Things started moving at break-neck speed after the Provincial Election in 1946. British Prime Minister Clement Attlee declared on 20 February, 1947 to give independence to India within two years. On 3rd June 1947, British government formally accepted the division of British India into India and Pakistan. However, nobody, not even the top leaders like Jinnah and Nehru had the faintest idea on 3rd June what the two countries would look like. Communal riots broke out throughout the whole country due to uncertainty. This vagueness had created a grave chaotic situation and aggravated the plight of people who suffered tremendously during the partition. Hindus in their millions moved from anticipated Pakistani territories in one direction and Muslims from Indian territories moved in the opposite direction and anger spilled over these moving migrants!

The British government washed its hands off from all responsibilities for the peaceful transfer of power and oversight of proper partition of the subcontinent under the guise of its commitment to transfer power as soon as possible. On 17th August 1947, the first batch of British military troops set sail out of Bombay for home. Both India and Pakistan had been left on their own devices to slug it out.

But the province of Bengal (the then East Pakistan) where the British East India Company first set its foot some 200 years ago was in much disorientated state. It joined up, albeit on the strength of the provincial election in 1946, with another province (in fact, four provinces in West Pakistan which were later merged into one) which was some 1500 miles away, separated by an enemy state (as per Pakistani version). There was no common tenuous bondage between these two provinces except only religion; everything else like culture, language, attire, attitude and even race were different. The state of Pakistan was simply huddled up on the outcome of an election, which was based on emotion and centuries of pent-up injustices on the Muslims, and from undue haste of the British colonial masters to depart.

Within one year of Pakistan’s independence, in 1948, the severe fault line appeared when Mohammad Ali Jinnah declared in Dhaka, East Pakistan that Urdu would be the national language. But by far the majority, nearly 55%, of the whole country’s population was Bengali speaking and Urdu was spoken by less than 20% of the population. So, what was the justification for Urdu to be national language other than sheer subjugation of East Pakistan?

The Language Movement ensued in 1952 when police opened fire on unarmed university students and killed eight of them, when they demanded Bengali to be the national language.  Ever since that time, West Pakistan tried to kowtow the Bengalis into total submission and keep them as the underclass in the country. The Punjabis of West Pakistan started dominating by sheer military strength all spheres of activities in life – economy, education, employment, the civil service, sports and so forth and worst of all, they were conducting organised campaign to wipe out the Bengali identity by disenfranchising Bengali and to force people to learn Urdu. When Britain withdrew in 1947, Pakistan became the de-fact colonial power over East Pakistan and started exploiting with even more ruthlessness than the British.  

Independence Day 2018: London rises for Bangladesh liberation war 1971

Pertaining to Bangladesh liberation war, 1971

The independence for Bengalis (Muslims and Hindus) in Bangladesh did not come about until 16th December 1971, when East Pakistan broke away from Pakistan and became a sovereign independent state. So, it can truly be said that there was a hiatus of 24 years for the Bengalis. The process of independence, which started on 14th August 1947 when the British Crown hurriedly left the scene without fulfilling its colonial obligations and responsibilities, did not come to completion until the 16th December 1971. Then and only then the true partition could be said to have been completed.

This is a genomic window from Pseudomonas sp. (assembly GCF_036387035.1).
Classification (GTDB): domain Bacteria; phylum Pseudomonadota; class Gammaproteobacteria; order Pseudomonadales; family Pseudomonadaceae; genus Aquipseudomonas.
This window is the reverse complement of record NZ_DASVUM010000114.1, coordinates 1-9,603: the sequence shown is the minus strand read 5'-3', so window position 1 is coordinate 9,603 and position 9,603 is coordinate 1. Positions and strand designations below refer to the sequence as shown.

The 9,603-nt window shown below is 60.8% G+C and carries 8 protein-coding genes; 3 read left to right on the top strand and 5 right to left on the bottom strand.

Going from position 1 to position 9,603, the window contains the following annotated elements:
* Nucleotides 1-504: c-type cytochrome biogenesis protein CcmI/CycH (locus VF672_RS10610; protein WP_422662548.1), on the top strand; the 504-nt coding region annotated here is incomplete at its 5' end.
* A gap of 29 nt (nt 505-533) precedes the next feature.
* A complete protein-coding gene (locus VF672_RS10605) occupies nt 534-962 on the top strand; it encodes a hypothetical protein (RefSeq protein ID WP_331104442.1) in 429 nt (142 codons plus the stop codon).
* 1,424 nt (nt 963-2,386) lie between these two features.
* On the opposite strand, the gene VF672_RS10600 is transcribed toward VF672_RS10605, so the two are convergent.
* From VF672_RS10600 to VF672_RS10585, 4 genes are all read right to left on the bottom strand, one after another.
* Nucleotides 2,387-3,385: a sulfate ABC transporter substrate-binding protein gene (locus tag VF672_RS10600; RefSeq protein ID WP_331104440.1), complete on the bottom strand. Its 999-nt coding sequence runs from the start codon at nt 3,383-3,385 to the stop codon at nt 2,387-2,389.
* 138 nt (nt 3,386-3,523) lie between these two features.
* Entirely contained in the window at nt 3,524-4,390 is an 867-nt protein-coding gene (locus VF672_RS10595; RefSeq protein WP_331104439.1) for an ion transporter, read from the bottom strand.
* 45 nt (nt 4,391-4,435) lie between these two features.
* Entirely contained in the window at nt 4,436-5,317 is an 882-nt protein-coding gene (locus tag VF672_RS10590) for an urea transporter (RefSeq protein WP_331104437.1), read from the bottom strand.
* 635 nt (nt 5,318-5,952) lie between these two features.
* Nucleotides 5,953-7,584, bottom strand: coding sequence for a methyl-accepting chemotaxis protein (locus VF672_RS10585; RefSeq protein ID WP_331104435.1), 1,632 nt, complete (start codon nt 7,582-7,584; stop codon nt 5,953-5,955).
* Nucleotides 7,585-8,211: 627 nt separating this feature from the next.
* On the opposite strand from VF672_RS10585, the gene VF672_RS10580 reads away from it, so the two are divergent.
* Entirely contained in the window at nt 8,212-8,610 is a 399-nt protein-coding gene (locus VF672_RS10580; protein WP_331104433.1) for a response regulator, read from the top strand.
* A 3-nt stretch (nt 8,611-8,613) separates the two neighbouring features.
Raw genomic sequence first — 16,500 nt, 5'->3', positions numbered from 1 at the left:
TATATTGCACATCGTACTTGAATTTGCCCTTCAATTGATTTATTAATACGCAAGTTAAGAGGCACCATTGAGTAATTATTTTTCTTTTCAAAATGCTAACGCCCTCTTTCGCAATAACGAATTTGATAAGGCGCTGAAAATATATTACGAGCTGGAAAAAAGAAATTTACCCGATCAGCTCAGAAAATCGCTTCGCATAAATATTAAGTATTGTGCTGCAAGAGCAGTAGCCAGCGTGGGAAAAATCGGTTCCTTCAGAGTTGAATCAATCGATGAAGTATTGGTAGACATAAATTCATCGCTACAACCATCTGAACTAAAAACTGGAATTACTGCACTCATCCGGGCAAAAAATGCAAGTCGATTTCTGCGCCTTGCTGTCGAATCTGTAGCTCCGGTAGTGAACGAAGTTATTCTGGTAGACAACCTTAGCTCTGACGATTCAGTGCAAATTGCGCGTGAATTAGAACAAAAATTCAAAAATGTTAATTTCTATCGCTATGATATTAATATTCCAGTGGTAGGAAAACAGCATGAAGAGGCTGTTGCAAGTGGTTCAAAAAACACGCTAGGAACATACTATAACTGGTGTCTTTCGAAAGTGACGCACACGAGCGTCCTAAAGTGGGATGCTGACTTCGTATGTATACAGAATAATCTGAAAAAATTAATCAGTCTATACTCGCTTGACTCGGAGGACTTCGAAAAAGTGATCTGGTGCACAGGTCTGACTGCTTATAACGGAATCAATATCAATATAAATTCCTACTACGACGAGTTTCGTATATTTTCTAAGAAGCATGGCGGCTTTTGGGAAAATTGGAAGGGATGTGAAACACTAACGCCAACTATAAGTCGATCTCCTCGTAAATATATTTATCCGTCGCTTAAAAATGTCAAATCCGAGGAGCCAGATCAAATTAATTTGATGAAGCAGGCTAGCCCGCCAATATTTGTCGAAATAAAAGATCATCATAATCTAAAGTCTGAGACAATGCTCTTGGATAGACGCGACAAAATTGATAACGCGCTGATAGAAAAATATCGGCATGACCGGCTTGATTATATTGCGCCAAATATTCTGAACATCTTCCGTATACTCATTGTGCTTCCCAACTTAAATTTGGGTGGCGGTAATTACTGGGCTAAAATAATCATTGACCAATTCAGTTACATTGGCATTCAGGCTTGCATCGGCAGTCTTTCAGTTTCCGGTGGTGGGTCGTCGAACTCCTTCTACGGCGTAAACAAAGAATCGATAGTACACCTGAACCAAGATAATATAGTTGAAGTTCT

•   Dr. Anisur Rahman (a nuclear scientist) is an author and a columnist and
  • Dr. Jadabeswar Bhatrtacharjee (a medical doctor) is a freelance writer.

   .

Advanced science, Bangladesh, Disasters - natural and man-made, Economic, Environmental, International, Life as it is, Technical

Five years since Paris Accord: Are we any better?

Global warming and rise in sea level

Today marks the fifth anniversary of the Paris Accord hammered out by more than 190 countries at the 21st Conference of Parties (COP21). The core objective of the accord is to save humanity from the existential threat posed by climate change. To that end, the participating nations agreed to keep the increase in the average global temperature to within 2 degrees Celsius while endeavouring to limit it to 1.5 degrees by the year 2100. Besides pledging to temper the rise in temperature, they agreed to restructure the global economy, phase out fossil fuels over the coming decades, switch to renewable sources of energy, embrace clean technology, and most importantly, reduce greenhouse gas emissions to zero by 2050.

The Accord gives every country the ability to set its own goals to confront the climate crisis, in line with their specific situation. Moreover, instead of demanding expeditious and deep cuts in fossil fuel usage, it allows parties to peak greenhouse gas emissions “as soon as possible” followed by a gradual decrease in order to reach the zero emissions goal. It is patently evident that such a vague timetable fits the interests of the major polluters, including the United States, China and India. Nevertheless, beginning this year, each nation is required to reassess its own reduction plans once every five years. However, there is no consequence or penalty if a country fails to reassess or falls short of the pledged reductions.

The Accord also requires nations to address “loss and damage” caused by climate impacts. Since the wealthy, industrialised nations are largely responsible for the backlog of climate changing emissions lingering in the atmosphere, they should compensate poorer nations for unavoidable loss and damage. But even after COP25 held in Madrid last year (2019), wealthy nations are playing Jekyll and Hyde roles—promising to cover losses while dragging their feet on providing new finance.